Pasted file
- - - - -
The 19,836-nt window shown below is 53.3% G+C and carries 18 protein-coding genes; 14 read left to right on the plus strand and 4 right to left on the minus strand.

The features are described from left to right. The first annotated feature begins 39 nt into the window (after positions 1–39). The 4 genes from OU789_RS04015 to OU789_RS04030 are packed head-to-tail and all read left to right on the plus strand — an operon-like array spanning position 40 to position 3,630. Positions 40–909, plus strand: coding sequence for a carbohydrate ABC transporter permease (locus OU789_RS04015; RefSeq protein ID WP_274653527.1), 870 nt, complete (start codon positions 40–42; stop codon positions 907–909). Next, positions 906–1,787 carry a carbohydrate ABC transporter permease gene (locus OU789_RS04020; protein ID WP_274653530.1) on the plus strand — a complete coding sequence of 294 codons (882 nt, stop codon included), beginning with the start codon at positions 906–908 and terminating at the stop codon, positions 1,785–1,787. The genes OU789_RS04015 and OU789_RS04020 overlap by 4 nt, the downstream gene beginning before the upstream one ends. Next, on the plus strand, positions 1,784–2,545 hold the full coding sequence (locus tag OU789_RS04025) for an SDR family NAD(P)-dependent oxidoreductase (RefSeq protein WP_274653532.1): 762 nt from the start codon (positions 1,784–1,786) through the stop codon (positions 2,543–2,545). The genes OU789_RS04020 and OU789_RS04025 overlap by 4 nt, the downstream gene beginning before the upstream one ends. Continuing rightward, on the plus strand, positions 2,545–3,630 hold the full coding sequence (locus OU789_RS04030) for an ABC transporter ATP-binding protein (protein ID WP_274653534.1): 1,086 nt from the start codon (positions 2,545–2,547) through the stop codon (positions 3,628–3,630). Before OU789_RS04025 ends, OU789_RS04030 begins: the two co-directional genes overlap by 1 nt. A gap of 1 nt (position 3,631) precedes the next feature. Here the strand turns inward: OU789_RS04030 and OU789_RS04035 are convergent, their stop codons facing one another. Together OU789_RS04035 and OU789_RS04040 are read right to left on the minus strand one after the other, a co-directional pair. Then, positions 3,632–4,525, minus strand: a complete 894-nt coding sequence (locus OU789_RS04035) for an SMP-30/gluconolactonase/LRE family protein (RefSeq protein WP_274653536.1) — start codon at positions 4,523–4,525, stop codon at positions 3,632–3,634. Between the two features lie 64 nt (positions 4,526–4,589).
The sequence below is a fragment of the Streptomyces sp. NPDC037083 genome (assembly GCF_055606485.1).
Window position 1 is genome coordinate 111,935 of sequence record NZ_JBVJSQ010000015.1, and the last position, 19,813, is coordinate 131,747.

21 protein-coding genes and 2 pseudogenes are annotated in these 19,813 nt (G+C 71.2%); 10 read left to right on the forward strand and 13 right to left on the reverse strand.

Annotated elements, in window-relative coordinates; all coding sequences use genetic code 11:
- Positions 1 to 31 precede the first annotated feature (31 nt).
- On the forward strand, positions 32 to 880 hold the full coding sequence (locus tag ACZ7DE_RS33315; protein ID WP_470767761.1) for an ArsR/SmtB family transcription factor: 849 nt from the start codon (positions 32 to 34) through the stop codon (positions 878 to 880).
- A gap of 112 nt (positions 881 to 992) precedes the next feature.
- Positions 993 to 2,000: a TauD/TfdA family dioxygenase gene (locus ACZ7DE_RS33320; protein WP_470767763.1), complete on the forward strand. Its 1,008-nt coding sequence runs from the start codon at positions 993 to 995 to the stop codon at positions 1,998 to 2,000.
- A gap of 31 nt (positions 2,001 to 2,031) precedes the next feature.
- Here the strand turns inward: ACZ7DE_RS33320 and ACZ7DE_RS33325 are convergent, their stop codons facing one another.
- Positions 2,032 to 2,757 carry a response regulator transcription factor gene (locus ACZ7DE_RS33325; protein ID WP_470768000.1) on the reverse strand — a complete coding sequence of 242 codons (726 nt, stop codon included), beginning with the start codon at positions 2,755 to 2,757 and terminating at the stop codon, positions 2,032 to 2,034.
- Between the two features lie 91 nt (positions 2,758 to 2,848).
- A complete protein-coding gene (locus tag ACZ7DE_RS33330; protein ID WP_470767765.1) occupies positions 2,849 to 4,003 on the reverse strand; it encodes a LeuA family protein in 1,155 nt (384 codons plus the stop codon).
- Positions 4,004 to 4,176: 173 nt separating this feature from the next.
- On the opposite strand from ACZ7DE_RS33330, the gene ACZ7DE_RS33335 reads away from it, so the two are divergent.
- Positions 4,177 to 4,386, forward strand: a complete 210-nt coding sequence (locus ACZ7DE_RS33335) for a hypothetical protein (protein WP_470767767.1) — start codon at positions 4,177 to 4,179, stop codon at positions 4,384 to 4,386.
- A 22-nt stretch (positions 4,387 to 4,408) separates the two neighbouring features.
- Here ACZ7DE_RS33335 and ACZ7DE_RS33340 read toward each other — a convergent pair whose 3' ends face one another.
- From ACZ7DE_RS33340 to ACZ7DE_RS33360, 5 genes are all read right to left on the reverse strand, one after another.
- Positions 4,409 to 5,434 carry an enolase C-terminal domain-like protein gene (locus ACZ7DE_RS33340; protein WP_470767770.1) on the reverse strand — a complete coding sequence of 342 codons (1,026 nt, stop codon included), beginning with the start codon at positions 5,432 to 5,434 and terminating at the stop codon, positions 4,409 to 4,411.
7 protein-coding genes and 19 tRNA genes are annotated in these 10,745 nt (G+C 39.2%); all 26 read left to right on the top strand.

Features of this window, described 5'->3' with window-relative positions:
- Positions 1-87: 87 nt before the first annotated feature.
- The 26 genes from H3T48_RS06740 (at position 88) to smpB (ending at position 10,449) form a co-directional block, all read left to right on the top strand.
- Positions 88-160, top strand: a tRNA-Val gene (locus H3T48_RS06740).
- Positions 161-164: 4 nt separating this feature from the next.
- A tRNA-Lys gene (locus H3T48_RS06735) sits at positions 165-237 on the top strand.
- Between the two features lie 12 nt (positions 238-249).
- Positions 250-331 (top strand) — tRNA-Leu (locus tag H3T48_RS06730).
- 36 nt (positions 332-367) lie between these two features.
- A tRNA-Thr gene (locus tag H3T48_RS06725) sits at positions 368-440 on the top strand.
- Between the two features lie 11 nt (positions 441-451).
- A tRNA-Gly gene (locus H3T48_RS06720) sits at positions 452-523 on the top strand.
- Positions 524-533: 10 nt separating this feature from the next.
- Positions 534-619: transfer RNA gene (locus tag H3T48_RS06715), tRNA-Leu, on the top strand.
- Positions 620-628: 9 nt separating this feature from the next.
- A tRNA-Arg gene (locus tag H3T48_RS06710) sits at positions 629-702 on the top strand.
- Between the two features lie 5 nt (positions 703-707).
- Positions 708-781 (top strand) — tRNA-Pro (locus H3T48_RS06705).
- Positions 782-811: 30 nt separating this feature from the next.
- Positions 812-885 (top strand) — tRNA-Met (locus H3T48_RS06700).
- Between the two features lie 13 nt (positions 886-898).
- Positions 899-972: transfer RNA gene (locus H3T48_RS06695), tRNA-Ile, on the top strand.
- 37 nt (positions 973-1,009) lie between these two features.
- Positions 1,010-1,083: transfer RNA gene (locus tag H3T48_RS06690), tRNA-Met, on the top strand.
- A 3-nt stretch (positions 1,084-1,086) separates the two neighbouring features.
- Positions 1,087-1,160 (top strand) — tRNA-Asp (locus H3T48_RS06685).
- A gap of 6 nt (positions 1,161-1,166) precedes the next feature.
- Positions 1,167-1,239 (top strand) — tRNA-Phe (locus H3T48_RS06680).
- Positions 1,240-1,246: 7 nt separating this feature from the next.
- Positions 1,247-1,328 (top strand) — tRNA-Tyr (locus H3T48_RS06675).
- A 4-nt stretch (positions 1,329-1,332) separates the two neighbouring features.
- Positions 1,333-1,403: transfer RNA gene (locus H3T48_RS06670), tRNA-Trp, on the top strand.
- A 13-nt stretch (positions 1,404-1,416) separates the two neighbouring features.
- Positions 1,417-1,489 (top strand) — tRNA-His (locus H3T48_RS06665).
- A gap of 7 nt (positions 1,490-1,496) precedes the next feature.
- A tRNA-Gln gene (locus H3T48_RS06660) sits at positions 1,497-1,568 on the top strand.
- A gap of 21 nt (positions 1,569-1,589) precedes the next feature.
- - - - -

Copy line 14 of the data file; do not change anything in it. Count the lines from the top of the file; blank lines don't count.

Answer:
- Between the two features lie 91 nt (positions 2,758 to 2,848).